Posted by pkeegan
on June 27, 2005 at 5:56 PM PDT
Reflections on NetBeans Day 2005
I just finished up an article on NetBeans Day for the JavaOne Today, the conference's daily newsletter. It was fun trying to sound like a newspaper reporter, but now I want to reinsert my own voice into the proceedings, and I'll start with one word.
There were the announcements (collaboration plugins, Matisse, new refactoring) and the stats (550 people or so attending according to Greg Sporar, who also has a recap ). But beyond that I was impressed by how focused the attendees were. I figured that since it was a free event, there would be a lot of people popping their heads in and out. Easy come, easy go. But no. It was standing room only at the beginning and standing room only at the end. Check out some photos here .
At one point, Tim Boudreau was talking in front of 150-200 people about plugin module development and digging into some API details. I cringed, figuring that most of the people there were IDE users and not particularly interested in adding to the IDE or building with the platform. I was waiting for the awkward mass exodus of people suddenly finding a need for a drink of water or a walk on Market St. But it never came. People stuck with him and had a ton of questions. I imagine the BOFs that the NetBeans team are doing at JavaOne will be similarly popular.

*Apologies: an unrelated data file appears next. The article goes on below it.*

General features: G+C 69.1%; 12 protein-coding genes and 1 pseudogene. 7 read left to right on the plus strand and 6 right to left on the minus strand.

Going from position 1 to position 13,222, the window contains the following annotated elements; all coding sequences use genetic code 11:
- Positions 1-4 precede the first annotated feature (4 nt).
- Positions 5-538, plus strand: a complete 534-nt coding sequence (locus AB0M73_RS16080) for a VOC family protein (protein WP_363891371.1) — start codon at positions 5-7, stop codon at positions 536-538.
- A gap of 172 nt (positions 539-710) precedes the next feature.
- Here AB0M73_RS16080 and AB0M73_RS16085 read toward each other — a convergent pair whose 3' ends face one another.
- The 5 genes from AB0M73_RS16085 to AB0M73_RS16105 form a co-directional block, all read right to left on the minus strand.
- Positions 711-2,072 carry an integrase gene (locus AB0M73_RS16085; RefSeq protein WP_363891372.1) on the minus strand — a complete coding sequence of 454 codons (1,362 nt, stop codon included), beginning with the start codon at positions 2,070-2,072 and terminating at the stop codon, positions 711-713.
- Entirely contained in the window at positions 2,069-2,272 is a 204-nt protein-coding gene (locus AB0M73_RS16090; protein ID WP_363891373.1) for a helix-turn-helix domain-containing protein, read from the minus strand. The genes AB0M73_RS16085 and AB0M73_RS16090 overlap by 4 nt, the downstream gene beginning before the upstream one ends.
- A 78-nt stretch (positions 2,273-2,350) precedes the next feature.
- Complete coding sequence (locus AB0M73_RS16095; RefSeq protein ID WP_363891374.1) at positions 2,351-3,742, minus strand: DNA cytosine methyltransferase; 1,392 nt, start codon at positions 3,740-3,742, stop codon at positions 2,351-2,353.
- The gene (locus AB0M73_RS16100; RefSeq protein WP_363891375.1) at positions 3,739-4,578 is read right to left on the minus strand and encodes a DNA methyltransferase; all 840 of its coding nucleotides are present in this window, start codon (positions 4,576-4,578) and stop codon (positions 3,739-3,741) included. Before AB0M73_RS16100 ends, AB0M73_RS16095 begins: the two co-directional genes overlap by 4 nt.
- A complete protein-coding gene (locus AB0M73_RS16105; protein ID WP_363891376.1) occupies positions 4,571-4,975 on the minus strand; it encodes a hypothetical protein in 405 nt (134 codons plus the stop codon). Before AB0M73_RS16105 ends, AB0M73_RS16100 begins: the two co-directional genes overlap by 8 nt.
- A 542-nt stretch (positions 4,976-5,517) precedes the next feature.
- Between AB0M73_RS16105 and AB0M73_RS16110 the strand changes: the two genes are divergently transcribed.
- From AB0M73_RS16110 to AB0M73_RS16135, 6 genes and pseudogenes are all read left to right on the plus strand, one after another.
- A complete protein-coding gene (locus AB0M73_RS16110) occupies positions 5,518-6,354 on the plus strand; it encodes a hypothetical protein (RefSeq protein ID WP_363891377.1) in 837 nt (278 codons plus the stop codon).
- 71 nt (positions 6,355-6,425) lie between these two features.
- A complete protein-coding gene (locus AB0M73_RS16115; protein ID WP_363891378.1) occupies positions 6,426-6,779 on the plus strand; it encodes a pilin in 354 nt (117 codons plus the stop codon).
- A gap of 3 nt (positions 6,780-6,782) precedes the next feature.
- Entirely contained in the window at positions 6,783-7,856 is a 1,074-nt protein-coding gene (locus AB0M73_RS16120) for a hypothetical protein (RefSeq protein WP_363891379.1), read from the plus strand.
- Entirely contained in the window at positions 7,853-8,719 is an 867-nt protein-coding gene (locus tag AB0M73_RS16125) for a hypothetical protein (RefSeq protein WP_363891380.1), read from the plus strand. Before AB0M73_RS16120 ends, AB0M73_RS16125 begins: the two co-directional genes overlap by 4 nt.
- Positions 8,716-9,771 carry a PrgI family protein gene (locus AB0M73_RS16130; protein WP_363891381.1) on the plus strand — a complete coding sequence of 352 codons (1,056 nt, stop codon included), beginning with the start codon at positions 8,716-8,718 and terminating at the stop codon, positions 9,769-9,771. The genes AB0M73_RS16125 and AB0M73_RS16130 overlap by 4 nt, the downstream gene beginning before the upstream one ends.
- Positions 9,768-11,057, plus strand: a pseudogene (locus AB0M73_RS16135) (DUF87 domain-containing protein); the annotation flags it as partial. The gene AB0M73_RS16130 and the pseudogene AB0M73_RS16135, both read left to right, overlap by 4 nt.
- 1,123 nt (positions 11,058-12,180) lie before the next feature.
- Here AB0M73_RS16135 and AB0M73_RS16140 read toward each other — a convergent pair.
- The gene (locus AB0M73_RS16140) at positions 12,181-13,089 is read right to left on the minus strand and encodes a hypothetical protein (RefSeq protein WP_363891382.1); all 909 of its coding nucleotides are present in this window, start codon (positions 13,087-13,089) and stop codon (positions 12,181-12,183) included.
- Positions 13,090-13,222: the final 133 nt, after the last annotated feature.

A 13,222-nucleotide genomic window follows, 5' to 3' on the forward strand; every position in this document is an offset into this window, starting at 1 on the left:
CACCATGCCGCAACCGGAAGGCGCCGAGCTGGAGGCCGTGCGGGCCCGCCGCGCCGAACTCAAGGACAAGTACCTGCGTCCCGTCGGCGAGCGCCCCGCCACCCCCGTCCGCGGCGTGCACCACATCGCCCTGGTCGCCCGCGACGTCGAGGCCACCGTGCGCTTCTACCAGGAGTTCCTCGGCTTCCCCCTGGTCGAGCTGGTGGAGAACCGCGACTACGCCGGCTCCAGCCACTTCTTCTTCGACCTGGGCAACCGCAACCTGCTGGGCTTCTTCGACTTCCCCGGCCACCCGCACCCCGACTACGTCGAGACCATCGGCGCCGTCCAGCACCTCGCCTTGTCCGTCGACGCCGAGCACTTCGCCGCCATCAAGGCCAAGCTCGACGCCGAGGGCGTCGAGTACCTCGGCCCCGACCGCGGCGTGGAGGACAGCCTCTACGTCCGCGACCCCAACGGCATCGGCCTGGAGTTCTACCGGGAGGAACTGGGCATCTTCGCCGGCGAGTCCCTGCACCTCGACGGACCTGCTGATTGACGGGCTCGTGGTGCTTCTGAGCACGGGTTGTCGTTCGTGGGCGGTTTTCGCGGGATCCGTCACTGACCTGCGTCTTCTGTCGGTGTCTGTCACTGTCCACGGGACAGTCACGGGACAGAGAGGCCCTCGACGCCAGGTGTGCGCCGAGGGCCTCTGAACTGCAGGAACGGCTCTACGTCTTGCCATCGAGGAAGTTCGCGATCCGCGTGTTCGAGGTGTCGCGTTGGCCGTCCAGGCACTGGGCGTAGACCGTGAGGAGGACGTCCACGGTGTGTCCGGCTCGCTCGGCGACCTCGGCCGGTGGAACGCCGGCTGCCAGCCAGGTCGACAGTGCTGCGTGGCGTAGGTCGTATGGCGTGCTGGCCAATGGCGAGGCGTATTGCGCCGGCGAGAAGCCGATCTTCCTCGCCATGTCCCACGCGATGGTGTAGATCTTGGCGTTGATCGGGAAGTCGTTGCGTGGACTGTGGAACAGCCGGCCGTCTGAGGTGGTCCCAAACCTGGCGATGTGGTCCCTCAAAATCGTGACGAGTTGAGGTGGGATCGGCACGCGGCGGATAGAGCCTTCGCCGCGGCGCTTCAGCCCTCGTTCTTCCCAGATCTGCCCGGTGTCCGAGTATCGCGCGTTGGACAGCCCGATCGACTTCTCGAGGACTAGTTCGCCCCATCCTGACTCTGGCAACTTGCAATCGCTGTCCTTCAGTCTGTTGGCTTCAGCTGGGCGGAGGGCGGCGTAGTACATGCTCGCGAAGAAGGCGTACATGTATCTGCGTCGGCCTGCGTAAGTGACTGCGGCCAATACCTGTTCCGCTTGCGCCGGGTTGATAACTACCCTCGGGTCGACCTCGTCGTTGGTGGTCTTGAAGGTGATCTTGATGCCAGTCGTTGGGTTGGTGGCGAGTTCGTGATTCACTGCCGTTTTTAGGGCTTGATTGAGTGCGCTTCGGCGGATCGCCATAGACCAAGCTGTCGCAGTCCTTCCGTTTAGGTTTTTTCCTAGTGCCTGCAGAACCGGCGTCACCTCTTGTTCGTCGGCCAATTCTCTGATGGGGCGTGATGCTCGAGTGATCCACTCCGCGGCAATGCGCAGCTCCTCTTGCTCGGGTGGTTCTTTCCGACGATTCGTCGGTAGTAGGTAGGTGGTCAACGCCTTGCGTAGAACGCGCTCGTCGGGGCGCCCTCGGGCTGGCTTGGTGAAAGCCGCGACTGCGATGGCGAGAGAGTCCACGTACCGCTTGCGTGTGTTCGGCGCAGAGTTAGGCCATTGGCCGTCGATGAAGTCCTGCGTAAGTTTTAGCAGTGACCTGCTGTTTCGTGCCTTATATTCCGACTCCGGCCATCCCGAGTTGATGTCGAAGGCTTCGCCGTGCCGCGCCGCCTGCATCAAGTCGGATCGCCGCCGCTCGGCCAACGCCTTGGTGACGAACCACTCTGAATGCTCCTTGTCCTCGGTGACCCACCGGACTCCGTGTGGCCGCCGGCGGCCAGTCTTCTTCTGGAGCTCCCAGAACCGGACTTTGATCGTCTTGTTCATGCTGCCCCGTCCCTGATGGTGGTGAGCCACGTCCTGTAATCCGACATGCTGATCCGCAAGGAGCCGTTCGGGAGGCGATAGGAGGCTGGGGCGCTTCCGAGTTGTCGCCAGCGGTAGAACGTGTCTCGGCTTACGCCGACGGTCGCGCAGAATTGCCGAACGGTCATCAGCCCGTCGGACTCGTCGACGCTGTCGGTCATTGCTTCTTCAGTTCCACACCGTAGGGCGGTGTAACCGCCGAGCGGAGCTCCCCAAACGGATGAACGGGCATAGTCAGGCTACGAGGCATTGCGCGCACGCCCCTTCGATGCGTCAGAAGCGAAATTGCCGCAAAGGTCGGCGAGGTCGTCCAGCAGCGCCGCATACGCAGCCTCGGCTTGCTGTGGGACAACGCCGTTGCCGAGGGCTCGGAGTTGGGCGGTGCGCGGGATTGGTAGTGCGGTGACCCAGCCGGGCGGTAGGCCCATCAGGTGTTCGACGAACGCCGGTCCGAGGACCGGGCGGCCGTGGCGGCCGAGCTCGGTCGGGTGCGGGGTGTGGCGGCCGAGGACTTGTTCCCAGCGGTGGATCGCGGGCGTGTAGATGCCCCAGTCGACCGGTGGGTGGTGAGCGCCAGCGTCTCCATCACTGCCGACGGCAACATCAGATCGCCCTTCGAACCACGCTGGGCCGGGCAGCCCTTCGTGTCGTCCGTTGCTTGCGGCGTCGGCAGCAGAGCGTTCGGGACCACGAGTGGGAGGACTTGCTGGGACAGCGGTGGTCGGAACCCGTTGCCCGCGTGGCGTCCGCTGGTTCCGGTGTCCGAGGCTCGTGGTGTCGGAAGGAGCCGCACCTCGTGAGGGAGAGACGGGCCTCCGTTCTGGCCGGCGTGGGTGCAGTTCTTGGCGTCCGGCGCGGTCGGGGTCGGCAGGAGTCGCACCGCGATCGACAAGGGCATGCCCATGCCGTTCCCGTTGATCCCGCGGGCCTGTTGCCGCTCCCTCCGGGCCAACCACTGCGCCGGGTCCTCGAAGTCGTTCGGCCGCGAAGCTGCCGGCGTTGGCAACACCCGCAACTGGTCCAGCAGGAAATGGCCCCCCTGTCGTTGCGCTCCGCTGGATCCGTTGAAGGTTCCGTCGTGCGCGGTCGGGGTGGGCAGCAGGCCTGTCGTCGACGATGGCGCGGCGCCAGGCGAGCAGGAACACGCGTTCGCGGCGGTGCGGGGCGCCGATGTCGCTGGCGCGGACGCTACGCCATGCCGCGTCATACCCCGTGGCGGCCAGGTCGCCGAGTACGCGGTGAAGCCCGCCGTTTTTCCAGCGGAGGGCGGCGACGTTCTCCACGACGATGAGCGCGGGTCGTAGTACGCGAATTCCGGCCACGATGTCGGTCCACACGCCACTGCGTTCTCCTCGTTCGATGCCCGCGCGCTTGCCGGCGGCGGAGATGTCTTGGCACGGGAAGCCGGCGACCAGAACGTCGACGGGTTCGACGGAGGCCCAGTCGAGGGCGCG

I don't think anybody on the team was really prepared for the in-person developer response yesterday. At this time last year, 3.6 was the current release and we were just beginning to publicize and sell users on vast changes to the IDE's project workflow. Replacing the 3.x "filesystems" concept with the 4.x Ant-based project system was a big risk for us, but one we felt we needed to take to avoid sinking into irrelevance. People were curious about our new direction, but were taking a wait and see approach.
Since then, we've seen a huge increase in our download numbers and some great press, which tells us that we're on the right track. But there is no more gratifying validation than seeing the excitement of real users in person.